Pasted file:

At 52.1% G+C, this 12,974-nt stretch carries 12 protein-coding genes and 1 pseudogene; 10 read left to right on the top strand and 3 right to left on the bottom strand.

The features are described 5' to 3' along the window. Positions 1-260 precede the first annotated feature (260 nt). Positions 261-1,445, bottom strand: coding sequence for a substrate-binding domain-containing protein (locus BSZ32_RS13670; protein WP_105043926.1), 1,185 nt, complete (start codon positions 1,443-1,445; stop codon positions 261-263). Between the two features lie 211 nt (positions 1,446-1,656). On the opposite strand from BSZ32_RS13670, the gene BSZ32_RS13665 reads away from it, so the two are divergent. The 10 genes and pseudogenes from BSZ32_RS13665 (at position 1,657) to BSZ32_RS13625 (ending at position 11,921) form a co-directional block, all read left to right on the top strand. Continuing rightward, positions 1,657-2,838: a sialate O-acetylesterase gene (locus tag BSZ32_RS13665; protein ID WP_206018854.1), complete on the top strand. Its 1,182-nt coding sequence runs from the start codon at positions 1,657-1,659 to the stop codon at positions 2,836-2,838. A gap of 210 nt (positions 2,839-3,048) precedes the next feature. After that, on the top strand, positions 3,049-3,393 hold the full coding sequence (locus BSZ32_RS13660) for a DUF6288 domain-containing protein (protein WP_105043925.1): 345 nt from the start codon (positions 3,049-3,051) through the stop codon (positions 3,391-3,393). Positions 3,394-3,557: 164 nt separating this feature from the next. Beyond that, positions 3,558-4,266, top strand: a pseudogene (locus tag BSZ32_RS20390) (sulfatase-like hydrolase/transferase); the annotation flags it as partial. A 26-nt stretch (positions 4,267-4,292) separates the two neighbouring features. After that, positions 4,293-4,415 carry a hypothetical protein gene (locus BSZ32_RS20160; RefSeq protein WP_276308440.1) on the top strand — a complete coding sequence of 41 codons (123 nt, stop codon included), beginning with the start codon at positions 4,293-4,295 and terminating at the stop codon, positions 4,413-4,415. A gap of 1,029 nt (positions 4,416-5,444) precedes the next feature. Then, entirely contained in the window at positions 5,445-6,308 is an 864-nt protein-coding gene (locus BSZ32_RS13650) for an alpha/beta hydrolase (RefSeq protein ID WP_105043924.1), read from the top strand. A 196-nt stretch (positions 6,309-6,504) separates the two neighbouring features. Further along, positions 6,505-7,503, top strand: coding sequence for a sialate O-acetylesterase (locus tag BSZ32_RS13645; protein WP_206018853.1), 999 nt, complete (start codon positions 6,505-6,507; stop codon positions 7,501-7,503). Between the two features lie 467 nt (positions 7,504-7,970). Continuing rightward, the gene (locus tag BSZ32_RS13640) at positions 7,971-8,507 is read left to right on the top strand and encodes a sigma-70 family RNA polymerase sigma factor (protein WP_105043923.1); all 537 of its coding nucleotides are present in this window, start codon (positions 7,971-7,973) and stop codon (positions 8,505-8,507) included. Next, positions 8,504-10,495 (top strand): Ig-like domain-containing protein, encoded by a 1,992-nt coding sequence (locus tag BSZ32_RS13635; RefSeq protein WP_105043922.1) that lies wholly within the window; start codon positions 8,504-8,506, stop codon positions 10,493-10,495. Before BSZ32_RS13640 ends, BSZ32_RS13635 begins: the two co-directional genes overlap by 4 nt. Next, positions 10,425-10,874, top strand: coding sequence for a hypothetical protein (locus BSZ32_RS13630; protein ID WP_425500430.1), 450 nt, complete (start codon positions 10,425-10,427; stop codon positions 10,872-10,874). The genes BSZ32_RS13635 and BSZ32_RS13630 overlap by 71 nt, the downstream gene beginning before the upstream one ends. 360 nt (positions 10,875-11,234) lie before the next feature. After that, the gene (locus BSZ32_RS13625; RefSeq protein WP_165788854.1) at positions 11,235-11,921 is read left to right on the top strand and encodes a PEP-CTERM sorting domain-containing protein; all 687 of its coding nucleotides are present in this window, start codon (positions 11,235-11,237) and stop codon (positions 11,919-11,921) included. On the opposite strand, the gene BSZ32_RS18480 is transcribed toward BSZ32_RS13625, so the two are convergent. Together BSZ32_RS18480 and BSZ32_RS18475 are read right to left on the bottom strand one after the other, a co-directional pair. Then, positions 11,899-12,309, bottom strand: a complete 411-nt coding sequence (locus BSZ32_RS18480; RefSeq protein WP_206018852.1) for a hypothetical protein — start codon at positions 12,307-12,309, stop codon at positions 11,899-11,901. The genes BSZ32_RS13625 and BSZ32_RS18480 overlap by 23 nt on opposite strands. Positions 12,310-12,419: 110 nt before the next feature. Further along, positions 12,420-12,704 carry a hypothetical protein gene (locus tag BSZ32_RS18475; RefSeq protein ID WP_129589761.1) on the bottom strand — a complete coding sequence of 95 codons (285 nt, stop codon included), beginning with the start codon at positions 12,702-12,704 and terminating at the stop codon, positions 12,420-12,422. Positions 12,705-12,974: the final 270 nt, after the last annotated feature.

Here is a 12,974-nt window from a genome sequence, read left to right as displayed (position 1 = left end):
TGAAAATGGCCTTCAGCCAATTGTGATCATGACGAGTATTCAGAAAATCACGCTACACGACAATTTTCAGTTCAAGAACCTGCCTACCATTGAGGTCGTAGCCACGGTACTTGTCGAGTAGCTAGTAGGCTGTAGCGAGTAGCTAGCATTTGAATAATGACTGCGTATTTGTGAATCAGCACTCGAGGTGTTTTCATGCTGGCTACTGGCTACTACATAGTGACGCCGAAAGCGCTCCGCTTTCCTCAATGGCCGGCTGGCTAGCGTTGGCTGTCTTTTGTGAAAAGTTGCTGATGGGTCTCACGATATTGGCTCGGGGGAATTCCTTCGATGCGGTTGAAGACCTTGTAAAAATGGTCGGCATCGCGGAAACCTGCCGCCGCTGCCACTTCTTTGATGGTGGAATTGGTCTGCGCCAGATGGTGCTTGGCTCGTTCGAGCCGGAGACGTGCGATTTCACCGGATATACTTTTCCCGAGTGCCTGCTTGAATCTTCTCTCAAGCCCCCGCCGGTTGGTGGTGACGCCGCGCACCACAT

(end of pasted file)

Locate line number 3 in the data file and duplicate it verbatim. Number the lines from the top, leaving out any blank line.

Here is a 12,974-nt window from a genome sequence, read left to right as displayed (position 1 = left end):